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Cereb Cortex. 2014 Sep;24(9):2401-8. doi: 10.1093/cercor/bht092. Epub 2013 Apr 16.

Where is human V4? Predicting the location of hV4 and VO1 from cortical folding.

Author information

1
Department of Psychology and.
2
Department of Psychology and Department of Psychology, University of Cambridge, Cambridge, UK.
3
Department of Psychology and Helen Wills Neuroscience Institute, University of California at Berkeley, Berkeley, CA 94720, USA and.
4
Department of Psychology and Department of Psychology, University of California at San Diego, La Jolla, CA 92093, USA.
5
Department of Psychology and Neuroscience Institute, Stanford University, Stanford, CA, USA.

Abstract

A strong relationship between cortical folding and the location of primary sensory areas in the human brain is well established. However, it is unknown if coupling between functional responses and gross anatomy is found at higher stages of sensory processing. We examined the relationship between cortical folding and the location of the retinotopic maps hV4 and VO1, which are intermediate stages in the human ventral visual processing stream. Our data show a consistent arrangement of the eccentricity maps within hV4 and VO1 with respect to anatomy, with the consequence that the hV4/VO1 boundary is found consistently in the posterior transverse collateral sulcus (ptCoS) despite individual variability in map size and cortical folding. Understanding this relationship allowed us to predict the location of visual areas hV4 and VO1 in a separate set of individuals, using only their anatomies, with >85% accuracy. These findings have important implications for understanding the relation between cortical folding and functional maps as well as for defining visual areas from anatomical landmarks alone.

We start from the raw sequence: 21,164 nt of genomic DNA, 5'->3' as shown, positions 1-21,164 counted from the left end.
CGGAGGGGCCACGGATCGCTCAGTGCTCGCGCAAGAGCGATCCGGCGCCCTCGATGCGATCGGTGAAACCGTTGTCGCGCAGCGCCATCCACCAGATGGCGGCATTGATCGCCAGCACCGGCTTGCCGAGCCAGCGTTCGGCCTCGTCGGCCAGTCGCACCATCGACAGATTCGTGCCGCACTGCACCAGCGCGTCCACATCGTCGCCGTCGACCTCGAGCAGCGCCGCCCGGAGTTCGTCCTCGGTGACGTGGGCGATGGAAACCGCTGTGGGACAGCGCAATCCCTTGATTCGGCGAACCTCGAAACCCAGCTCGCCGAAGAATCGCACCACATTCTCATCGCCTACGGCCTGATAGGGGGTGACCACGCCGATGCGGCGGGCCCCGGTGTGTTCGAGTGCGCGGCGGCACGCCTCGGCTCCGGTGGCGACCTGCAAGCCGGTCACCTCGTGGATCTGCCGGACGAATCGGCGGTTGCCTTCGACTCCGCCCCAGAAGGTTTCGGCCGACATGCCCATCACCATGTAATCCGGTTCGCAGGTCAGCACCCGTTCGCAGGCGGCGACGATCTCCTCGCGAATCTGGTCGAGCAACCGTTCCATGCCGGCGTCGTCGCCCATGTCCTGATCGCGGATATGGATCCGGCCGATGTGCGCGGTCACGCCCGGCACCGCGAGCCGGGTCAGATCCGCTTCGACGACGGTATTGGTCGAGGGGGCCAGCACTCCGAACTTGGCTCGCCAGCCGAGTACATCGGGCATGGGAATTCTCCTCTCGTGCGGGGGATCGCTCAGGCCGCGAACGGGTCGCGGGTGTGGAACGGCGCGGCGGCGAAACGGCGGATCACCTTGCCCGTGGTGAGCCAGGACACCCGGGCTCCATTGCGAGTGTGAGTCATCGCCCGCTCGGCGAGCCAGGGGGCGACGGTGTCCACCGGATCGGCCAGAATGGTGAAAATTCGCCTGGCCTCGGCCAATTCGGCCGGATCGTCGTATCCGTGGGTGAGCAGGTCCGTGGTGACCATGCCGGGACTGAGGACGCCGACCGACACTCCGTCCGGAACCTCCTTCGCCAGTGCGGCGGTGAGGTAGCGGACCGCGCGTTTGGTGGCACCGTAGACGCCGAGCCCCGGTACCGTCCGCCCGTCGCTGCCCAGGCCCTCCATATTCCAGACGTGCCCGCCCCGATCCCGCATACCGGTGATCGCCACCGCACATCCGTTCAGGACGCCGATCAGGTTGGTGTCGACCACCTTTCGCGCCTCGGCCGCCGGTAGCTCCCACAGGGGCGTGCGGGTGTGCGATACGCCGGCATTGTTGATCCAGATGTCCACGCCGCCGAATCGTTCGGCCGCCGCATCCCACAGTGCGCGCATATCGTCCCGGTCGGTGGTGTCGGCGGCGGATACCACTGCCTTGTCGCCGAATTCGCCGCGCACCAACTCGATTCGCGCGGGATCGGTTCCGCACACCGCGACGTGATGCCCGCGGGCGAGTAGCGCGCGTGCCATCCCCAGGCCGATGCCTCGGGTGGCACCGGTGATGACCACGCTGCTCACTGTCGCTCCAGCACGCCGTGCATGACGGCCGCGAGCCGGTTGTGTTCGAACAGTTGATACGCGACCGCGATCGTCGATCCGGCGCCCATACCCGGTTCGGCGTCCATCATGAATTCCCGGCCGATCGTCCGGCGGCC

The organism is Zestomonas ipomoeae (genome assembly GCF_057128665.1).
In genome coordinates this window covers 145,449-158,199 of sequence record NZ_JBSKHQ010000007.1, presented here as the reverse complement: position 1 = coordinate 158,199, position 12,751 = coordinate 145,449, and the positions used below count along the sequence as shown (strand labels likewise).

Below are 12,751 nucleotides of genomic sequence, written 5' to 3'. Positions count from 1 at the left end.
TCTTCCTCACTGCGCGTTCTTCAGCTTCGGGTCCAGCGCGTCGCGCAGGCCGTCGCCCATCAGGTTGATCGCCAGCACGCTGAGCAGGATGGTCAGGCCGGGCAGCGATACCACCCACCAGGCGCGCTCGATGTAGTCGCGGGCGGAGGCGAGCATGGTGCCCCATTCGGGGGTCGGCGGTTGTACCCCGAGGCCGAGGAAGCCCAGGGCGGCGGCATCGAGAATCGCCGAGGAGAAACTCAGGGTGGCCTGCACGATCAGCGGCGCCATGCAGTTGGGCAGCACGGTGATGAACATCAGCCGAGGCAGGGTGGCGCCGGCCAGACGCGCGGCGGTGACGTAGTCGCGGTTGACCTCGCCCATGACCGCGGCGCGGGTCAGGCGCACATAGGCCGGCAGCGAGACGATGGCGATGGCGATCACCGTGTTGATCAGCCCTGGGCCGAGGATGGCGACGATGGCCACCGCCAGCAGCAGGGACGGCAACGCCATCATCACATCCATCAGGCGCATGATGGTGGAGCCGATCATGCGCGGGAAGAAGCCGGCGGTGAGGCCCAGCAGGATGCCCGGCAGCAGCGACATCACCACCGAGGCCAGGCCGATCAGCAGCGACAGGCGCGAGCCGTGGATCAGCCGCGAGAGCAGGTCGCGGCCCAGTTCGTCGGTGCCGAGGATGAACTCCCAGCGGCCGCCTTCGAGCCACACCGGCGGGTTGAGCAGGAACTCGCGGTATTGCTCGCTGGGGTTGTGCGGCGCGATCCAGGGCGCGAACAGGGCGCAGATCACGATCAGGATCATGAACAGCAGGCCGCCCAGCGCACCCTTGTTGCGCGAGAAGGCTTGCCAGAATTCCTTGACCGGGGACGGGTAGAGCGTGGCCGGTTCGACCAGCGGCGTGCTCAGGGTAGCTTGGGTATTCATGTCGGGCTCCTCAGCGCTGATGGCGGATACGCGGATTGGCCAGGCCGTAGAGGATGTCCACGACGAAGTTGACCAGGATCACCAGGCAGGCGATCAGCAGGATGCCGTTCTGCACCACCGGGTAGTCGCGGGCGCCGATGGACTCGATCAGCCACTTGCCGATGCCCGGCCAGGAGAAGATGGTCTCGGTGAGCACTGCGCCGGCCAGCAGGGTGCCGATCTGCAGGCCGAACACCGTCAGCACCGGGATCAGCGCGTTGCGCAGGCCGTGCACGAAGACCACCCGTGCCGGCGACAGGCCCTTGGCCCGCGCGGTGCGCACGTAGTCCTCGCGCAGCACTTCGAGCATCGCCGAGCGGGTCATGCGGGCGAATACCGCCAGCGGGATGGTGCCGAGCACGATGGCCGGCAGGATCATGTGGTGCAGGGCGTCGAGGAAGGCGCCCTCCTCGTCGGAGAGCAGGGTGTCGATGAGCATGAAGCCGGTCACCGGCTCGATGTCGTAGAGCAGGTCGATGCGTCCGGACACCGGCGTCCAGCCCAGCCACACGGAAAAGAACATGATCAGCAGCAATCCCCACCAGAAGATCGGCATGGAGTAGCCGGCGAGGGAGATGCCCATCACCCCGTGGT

KEYWORDS:

cortical folding; functional neuroanatomy; retinotopy; ventral visual stream; visual cortex

PMID:
23592823
PMCID:
PMC4184368
DOI:
10.1093/cercor/bht092
[Indexed for MEDLINE]
Free PMC Article
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